Agency: European Commission | Branch: H2020 | Program: RIA | Phase: PHC-17-2014 | Award Amount: 6.77M | Year: 2015
While Cardiovascular diseases (CVD) are the main cause of death worldwide, they are responsible for half of all deaths in Europe. The overall ageing of the European population and improving survival of patients with coronary heart disease has created a large population of older adults eligible for secondary prevention. Despite the established efficacy of cardiovascular medications, suboptimal adherence reduces their effectiveness and is the primary reason for suboptimal clinical benefit, contributing significantly to worsening of diseases and deaths at the population level. SECURE will be the first trial testing the efficacy of a fixed dose combination (FDC) polypill for secondary cardiovascular prevention in the elderly population ( 65 years old). The main objective is to evaluate the potential benefit of the FDC as a component of a cost-effective, globally available and comprehensive treatment strategy for secondary prevention of cardiovascular events (death from cardiovascular causes, nonfatal myocardial infarction, stroke, and hospitalisation requiring revascularisation) as compared to standard therapy (the three components of the polypill given separately). As part of the secondary endpoints, SECURE will compare the effect of both strategies on adherence and intermediate measures of risk factor control such as lipids and blood pressure. Importantly, it will also measure the pharmacoeconomic impact of the FDC intervention as well as regional differences in all outcomes. The five-year project will thus involve subjects from seven different countries: Spain, Italy, France, Germany, Hungary, Poland and the Czech Republic. The findings and conclusions obtained in SECURE will allow the drafting of clinical guidelines and recommendations that will provide useful guidance and will serve as a reference framework for all stakeholders involved in tackling major challenges related to secondary prevention and treatment of chronic diseases in the elderly population.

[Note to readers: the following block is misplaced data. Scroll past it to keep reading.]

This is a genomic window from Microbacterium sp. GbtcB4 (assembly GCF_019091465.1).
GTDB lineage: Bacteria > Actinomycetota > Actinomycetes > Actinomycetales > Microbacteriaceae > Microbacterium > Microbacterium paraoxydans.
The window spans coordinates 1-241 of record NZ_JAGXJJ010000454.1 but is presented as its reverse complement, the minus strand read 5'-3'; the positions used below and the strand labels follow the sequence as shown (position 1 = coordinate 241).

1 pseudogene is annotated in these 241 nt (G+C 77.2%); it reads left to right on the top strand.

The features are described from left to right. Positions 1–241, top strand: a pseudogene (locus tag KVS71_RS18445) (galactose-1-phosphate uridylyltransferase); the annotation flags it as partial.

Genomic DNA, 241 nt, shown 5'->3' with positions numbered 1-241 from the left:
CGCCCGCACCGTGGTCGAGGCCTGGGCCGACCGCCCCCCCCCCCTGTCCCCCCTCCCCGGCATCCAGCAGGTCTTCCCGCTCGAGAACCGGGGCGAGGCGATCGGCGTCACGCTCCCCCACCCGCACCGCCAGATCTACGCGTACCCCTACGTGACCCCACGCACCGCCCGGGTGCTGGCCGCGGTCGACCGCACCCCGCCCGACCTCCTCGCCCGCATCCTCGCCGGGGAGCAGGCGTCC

Agency: European Commission | Branch: FP7 | Program: CP-FP | Phase: HEALTH.2013.2.4.2-2 | Award Amount: 7.70M | Year: 2014
Coronary artery disease (CAD) is the leading cause of death in high-income countries. Invasive coronary angiography (ICA) is the reference standard for the diagnosis of CAD and allows immediate therapy. However, only 40% of patients undergoing ICA actually have obstructive CAD and ICA has relatively rare but considerable risks. Coronary computed tomography (CT) is the most accurate diagnostic test for CAD currently available. CT may become the most effective strategy to reduce the ca. 2 million annual negative ICAs in Europe by enabling early and safe discharge of the majority of patients with an intermediate risk of CAD. To evaluate this, we propose the DISCHARGE project that will be implemented by a multinational European consortium. The core of the project is the DISCHARGE pragmatic randomised controlled trial. The primary hypothesis will be that CT is superior to ICA for major adverse cardiovascular events (cardiovascular death, nonfatal myocardial infarction and stroke) after a maximum follow-up of 4 years in a selected broad population of stable chest pain patients with intermediate pretest likelihood of CAD. The trial will include 23 clinical sites from 18 European countries ensuring broad geographical representation. Comparative effectiveness research of complementing work packages include gender-related analysis, systematic review of evidence, cost-effectiveness analysis, and health-related quality of life. DISCHARGE has the capability to influence current standards and guidelines as well as coverage decisions and will raise awareness among patients, health care providers, and decision-makers in Europe about the effectiveness and cost-effectiveness of coronary CT angiography.